Are you already at the checkout point only to discover that your credit card won’t work? You have to complete your transaction through other means of payment because your options are really limited. If you will like to find out why your credit card won’t work, here are some likely reasons;

Why Your Credit Card Won't Work | Making Payments With A Credit Card

Reasons Why Your Credit Card Won’t Work

  • You Haven’t Activated It

The first reason why your credit card won’t work might just be activation. New credit cards are affixed with a sticker with instructions for activating it. Typically, you only have to call a 1-800 number and enter the last four digits of your social security number or the billing zip code. The call will only take a few moments and your credit card will be activated right away. Some credit card issuers let you activate your credit card online or via a smartphone app, but calling may be quicker. Without activation, your credit card won’t work.

  • Merchant or Payment Processor Issues | Why Your Credit Card Won’t Work

This happens with credit card transactions processed electronically. The information passes through a few different layers before the transaction is approved. Technical difficulties at any stage can cause issues with your payment processing. The merchant may be able to hold your credit card information and run the transaction once the technical issues have been resolved.

  • Not Enough Available Credit | Why Your Credit Card Won’t Work

Your credit card won’t work if you don’t have enough available credit for the transaction. You can’t make a payment right away to free up some available credit — unless the card is linked to your checking account — so it’s best to use another payment method if you experience this problem.

  • It’s Expired | Why Your Credit Card Won’t Work

Another reason why your credit card won’t work is probably because it’s expired. In some cases, it may even cease working during that month. If you think your credit card has expired, check your mail. Your credit card issuer has probably sent a replacement credit card already. Otherwise, call your credit card issuer to find out whether a new card is on the way.

  • A New Card is on the Way

Your credit card company may issue you a brand new card. For example, if your account number has been compromised after a major data breach, a new credit card may be on the way. The card company will likely also cancel the old one. Many credit card issuers are sending more secure credit cards with EMV chips. This technology prevents cards from being cloned or duplicated.
Your card issuer may deactivate your credit card after the new one has been mailed to you. Once you receive your new credit card, make sure to call and activate it so you can use it.

  • It’s Been Demagnetized or Scratched

The magnetic stripe on some credit cards may stop working after the card has been too close to a magnet or even a cell phone. When the credit card has been demagnetized, you may experience a credit card read error or, in certain cases, nothing will happen after the swipe.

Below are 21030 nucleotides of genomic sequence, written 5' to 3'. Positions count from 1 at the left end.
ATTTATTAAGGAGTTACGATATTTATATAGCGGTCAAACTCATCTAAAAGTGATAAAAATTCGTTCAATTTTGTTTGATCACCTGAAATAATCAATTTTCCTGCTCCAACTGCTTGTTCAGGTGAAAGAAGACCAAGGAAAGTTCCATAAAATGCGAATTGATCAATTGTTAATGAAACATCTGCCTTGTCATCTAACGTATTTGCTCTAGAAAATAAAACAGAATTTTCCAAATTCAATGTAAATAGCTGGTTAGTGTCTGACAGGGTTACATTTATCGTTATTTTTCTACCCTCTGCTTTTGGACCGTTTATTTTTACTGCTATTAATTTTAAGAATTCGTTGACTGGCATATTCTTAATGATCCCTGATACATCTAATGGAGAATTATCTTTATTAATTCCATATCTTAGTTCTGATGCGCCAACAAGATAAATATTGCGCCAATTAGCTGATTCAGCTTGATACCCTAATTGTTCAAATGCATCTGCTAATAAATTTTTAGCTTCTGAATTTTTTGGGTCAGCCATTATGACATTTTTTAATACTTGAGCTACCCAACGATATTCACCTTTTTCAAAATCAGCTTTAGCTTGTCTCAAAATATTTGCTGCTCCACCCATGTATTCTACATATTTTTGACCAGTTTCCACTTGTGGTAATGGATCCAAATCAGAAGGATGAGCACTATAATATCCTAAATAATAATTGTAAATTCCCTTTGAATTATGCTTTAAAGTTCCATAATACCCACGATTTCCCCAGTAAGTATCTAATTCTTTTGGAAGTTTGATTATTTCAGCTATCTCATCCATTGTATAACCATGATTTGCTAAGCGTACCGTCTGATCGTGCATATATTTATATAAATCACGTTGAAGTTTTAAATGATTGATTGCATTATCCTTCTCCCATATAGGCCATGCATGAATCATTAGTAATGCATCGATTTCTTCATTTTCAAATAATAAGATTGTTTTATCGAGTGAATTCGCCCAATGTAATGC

Scratches or bends on the magnetic stripe may also prevent your credit card from being swiped. Your card number can still be manually entered, but you’ll have to get a new credit card to make swipe purchases.

  • Fraud on Your Account

Your credit card may stop working if your credit card issuer suspects fraud on your account. This can happen in cases of legitimate fraud. It can also happen when you make purchases out of the ordinary for your typical spending habits. Your credit card issuer may suspect fraud if you spend more than you usually do in a day.

  • Foreign Transactions

Most credit card companies require some notice that you’re traveling and plan on using your card — especially when you travel abroad. Because of the number of fraud cases that happen overseas, many companies don’t take the risk of letting charges incur in these cases. So if you know you’re going to be away and plan on using your credit card, make sure you call your issuer to let them know where you’ll be and the dates you’ll be traveling. Even if you don’t plan on using the card, it’s a good idea to inform your credit card company, just in case an emergency arises and you’re stuck.

  • Incorrect Billing Information

Online purchases require you to enter the billing information as it appears on your credit card statement. Your credit card won’t work if your billing information is incorrect — even if everything else is accurate. Verify all the credit card information you’ve entered matches your statement.

If your credit card continues to give you problems, you may have to request a replacement. Many companies send a new credit card for free with the same account number, except in cases of fraud. Use a backup form of payment while you’re waiting to receive the new credit card in the mail.